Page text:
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Big fan of the split view at 47th-50th Rockefeller Center

I do not advise 14th, 23rd Streets and the 5th Avenue/53rd Street station stops due to their layouts which can prevent you from catching the train. They only have one so if you miss it you’re stuck. On the weekends, there is no direct service to get you from Queens Plaza to 23rd Street or even 5th Avenue/53rd Street to 23rd Street so plan accordingly.

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Louis Mendes, another regular really gets into the spirit  

The only time those stops could be used is on the first or last trips of the day. In regards to timing the first run leaves at 2nd Avenue at approximately 10:04 a.m. and the last tain leaves Queens Plaza at 4:44 p.m. but trains on regular service will have priority to leave the terminal stops first to avoid delays. So use the schedule provided by the MTA website as a guideline, especially when you are catching the train mid-route.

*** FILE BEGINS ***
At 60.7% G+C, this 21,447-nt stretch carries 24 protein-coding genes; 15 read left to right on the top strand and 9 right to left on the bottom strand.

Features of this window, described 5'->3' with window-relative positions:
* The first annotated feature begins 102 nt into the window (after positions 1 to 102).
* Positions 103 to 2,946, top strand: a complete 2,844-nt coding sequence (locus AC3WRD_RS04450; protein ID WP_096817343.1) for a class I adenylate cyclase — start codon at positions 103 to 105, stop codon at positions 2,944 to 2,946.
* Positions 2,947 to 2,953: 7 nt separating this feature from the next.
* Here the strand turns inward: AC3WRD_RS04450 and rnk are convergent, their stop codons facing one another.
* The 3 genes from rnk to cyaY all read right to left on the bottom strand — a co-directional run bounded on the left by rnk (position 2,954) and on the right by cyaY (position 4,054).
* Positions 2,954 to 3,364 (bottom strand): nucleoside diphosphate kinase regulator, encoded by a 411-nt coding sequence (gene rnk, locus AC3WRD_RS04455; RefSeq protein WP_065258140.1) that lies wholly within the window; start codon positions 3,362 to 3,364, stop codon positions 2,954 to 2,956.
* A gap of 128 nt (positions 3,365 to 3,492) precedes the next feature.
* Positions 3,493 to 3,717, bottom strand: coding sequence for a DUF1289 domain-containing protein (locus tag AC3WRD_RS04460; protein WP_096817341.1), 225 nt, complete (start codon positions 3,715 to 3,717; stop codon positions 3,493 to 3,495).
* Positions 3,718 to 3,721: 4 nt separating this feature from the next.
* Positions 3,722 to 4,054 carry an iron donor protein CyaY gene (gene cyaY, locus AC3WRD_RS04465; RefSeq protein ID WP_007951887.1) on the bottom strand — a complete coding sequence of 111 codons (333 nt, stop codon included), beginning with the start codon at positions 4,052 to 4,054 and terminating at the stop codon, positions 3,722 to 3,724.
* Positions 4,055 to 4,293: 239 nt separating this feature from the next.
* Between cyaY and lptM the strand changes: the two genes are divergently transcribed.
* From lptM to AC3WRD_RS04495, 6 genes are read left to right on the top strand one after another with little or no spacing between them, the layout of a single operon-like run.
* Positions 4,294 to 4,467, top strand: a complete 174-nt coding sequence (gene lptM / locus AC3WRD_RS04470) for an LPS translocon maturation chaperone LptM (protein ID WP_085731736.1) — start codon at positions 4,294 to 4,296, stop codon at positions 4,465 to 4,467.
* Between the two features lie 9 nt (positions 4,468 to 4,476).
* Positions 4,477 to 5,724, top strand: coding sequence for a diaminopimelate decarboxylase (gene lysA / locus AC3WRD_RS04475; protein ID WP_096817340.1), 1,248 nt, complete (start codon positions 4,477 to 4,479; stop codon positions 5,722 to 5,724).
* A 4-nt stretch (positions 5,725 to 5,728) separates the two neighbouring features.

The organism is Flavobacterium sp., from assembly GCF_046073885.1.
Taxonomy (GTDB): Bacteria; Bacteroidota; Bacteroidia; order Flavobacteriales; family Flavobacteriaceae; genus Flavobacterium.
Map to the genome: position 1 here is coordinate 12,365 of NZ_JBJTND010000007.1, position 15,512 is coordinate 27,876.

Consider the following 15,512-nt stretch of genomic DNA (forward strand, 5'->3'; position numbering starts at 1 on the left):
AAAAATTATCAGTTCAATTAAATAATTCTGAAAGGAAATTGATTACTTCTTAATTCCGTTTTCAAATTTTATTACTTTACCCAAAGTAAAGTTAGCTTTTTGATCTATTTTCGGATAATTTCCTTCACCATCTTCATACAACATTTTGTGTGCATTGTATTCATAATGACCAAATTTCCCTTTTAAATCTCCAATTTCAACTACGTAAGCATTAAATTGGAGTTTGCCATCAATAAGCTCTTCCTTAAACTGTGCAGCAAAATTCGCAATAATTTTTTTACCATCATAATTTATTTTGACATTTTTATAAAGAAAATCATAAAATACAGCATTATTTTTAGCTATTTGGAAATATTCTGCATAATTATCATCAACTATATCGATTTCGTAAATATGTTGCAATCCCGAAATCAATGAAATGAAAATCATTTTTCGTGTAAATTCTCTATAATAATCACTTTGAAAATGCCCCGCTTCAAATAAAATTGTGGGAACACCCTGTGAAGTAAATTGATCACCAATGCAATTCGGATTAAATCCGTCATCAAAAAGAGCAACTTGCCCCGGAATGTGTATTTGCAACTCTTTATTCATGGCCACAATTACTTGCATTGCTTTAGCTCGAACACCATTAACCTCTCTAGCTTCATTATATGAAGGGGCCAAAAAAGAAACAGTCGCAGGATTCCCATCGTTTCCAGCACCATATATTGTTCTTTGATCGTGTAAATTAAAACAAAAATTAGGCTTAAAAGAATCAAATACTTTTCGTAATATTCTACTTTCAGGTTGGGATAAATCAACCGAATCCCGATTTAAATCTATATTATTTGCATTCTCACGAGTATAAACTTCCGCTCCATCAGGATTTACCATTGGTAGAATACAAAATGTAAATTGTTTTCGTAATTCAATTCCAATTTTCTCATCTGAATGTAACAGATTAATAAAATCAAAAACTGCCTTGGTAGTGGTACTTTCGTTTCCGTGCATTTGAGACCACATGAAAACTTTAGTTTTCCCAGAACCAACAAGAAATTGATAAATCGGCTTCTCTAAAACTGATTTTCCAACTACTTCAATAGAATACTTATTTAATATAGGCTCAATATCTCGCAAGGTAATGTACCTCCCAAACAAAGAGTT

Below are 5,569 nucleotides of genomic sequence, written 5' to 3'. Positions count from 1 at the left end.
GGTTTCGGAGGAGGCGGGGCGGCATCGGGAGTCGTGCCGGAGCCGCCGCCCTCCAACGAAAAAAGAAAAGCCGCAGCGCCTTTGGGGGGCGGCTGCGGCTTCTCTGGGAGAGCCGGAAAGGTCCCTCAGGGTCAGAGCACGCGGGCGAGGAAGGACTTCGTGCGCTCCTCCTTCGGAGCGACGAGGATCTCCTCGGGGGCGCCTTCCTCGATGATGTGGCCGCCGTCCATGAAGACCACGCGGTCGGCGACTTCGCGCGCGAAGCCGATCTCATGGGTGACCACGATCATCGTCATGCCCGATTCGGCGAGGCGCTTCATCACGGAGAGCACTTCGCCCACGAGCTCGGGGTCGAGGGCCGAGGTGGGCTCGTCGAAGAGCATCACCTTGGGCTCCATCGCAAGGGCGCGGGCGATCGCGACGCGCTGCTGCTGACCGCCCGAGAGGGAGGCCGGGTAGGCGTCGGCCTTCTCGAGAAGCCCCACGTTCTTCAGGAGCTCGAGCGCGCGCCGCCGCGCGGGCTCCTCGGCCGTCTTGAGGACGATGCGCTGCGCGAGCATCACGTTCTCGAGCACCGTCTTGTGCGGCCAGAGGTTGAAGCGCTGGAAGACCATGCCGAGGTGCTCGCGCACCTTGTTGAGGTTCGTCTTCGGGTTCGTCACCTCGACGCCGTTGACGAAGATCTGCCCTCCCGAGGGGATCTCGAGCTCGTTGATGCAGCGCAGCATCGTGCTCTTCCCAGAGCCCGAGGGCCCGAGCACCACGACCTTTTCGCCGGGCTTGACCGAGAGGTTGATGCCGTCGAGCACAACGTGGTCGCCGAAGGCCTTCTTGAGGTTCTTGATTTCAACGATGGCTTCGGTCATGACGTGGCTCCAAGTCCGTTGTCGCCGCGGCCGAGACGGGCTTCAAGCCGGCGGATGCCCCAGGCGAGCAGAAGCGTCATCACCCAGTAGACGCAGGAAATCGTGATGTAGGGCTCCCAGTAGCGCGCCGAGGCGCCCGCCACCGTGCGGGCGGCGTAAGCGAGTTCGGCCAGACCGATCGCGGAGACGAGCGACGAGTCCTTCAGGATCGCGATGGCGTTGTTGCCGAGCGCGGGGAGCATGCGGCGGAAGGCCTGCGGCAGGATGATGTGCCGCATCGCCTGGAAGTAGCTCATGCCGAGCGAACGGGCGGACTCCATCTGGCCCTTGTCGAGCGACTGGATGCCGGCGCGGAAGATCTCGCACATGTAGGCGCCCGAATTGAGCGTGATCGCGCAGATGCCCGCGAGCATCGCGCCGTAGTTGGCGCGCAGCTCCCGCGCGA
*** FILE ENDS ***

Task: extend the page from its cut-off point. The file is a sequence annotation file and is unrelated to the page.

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Passenger

The best part is when the train goes under the East River in which the train kicks up it’s heels. All the windows and the walk through doors are opened so you really hear the noise and sounds of steel on steel.

The Jazz party is fun but if you plan to dress up try not to make it complicated it’s the most popular run and it gets very crowded, which makes the train very hot!

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Guitarists  

Cameras are allowed provided you don’t flash the train operator. Leave the tripod at home.

Pro Tip: The train usually stays at the 207th Street Yard in Upper Manhattan during the runs. So after the last run, listen to the announcer who will notify you of the route.